- the armed forces: in the service.
- a branch of the armed forces, as the army or navy: Which service were you in during the war?
- the act or manner of putting the ball or shuttlecock into play; serve.
- the ball or shuttlecock as put into play.
verb (used with object), serv·iced, serv·ic·ing.
- servetus, michael,
- service ace,
- service area,
- service book,
- service break,
- service cap
Origin of service1
Examples from the Web for servicing
“On Candyland, [Minghella] was just servicing Adam,” wrote Belgrad.Exclusive: Sony Emails Reveal How Studio Dumped ‘Asshole’ Adam Sandler|William Boot|December 20, 2014|DAILY BEAST
Holland Chevrolet West Virginia-based corporation engaged in selling and servicing motor vehicles.After Hobby Lobby, These 82 Corporations Could Drop Birth Control Coverage|Abby Haglage|June 30, 2014|DAILY BEAST
They also have the highest reputation for servicing their goods.
When he unlocked its servicing doors, he found that Rodan had removed a vital part from the nuclear exciters of the motors.The Planet Strappers|Raymond Zinke Gallun
Recently I made $375 in one month in my spare time installing, servicing, selling Radio Sets.
Their businessmen have behind them centuries of experience in bargaining, merchandising, and servicing.East-West Trade Trends|Harold E. Stassen
The gas and the servicing of it constitute a boon to country residents from the standpoint of utility and economy.A Living from the Land|William B. Duryee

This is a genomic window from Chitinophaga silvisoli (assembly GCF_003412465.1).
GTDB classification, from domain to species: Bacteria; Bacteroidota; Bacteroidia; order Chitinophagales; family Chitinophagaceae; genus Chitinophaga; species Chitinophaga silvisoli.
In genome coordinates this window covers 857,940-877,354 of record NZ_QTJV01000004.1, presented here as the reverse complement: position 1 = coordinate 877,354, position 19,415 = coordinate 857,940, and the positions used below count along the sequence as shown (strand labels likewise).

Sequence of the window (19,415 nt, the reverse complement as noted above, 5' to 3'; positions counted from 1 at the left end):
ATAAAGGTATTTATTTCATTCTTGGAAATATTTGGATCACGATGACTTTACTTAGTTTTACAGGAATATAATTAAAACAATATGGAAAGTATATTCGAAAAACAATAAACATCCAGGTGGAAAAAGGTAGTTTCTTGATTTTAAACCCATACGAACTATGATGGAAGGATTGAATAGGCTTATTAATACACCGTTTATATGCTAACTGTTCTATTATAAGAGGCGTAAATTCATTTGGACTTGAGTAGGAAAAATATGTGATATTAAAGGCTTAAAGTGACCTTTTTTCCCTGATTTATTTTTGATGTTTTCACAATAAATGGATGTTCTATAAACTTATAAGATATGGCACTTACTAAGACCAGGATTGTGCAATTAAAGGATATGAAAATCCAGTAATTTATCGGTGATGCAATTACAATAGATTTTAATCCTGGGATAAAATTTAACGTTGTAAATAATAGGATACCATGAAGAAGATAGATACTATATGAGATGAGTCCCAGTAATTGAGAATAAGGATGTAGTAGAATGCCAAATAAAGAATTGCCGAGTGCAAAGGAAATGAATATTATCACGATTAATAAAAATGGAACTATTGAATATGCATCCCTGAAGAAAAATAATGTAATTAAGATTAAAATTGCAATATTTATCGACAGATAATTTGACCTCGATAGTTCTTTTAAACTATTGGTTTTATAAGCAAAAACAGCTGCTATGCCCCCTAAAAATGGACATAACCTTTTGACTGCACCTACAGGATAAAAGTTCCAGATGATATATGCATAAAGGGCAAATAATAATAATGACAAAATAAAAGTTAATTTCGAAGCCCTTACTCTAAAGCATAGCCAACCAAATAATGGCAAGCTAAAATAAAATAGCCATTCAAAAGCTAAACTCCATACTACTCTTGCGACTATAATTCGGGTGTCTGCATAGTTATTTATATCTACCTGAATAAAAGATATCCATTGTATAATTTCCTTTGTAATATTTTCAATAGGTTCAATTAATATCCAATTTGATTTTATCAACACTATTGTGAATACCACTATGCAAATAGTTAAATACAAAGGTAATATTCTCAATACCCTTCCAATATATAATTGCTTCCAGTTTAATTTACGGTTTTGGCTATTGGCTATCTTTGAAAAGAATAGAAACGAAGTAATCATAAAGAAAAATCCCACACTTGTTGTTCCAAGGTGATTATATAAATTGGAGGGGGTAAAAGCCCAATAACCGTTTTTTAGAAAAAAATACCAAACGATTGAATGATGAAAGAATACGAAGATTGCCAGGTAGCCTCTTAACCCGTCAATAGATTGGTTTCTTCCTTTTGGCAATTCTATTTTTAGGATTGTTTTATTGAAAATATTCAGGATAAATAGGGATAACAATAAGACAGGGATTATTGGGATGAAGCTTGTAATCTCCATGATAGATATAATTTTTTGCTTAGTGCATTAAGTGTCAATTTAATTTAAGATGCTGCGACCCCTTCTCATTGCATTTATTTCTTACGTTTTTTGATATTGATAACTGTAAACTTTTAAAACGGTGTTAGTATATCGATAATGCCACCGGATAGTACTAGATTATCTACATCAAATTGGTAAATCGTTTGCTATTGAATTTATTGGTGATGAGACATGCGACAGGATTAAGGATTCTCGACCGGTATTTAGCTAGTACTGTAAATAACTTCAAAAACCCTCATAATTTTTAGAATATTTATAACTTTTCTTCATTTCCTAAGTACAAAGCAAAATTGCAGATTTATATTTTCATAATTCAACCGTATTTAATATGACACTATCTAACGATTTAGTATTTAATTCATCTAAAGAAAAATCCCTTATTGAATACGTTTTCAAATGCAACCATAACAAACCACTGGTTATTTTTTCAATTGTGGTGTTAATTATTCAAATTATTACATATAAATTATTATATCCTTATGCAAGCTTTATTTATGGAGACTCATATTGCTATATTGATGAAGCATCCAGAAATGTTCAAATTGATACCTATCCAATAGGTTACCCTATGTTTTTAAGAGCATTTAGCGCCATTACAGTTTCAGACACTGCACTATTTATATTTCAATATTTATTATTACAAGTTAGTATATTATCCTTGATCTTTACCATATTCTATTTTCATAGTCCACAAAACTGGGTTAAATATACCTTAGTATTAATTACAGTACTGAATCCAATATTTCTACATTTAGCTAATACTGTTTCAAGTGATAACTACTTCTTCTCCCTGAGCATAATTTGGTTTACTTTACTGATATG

As the girl had said, this field boasted hundreds of super-sonic fighters, so many that servicing was a round-the-clock routine.Triplanetary|Edward Elmer Smith
- one of the branches of the armed forces
- (as modifier)service life
- the act, manner, or right of serving a ball
- the game in which a particular player serveshe has lost his service Often shortened to: serve
Word Origin for service
c.1100, "celebration of public worship," from Old French servise "act of homage; servitude; service at table; Mass, church ceremony," from Latin servitium "slavery, condition of a slave, servitude," also "slaves collectively," from servus "slave" (see serve (v.)).
Meaning "act of serving, occupation of an attendant servant" is attested from c.1200, as is that of "assistance, help; a helpful act." From c.1300 as "provision of food; sequence of dishes served in a meal;" from late 14c. as "service at table, attendance during a meal." Meaning "the furniture of the table" (tea service, etc.) is from mid-15c.
Meanings "state of being bound to undertake tasks for someone or at someone's direction; labor performed or undertaken for another" are mid-13c. Sense of "service or employment in a court or administration" is from c.1300, as is that of "military service (especially by a knight); employment as a soldier;" hence "the military as an occupation" (1706).
Also in Middle English "sexual intercourse, conjugal relations" (mid-15c.; service of Venus, or flesh's service). Service industry (as distinct from production) attested from 1938. A service station originally was a gas stop that also repaired cars.
1893, "to provide with service," from service (n.1). Meaning "perform work on" first recorded 1926. Related: Serviced; servicing.
type of tree or berry, extended form of serve (perhaps via Middle English plural serves being taken as a singular), from Old English syrfe, Old French sorbe, both from Vulgar Latin *sorbea, from Latin sorbus (see sorb).
see at someone's service; break someone's serve (service); lip service; of service to someone; press into service.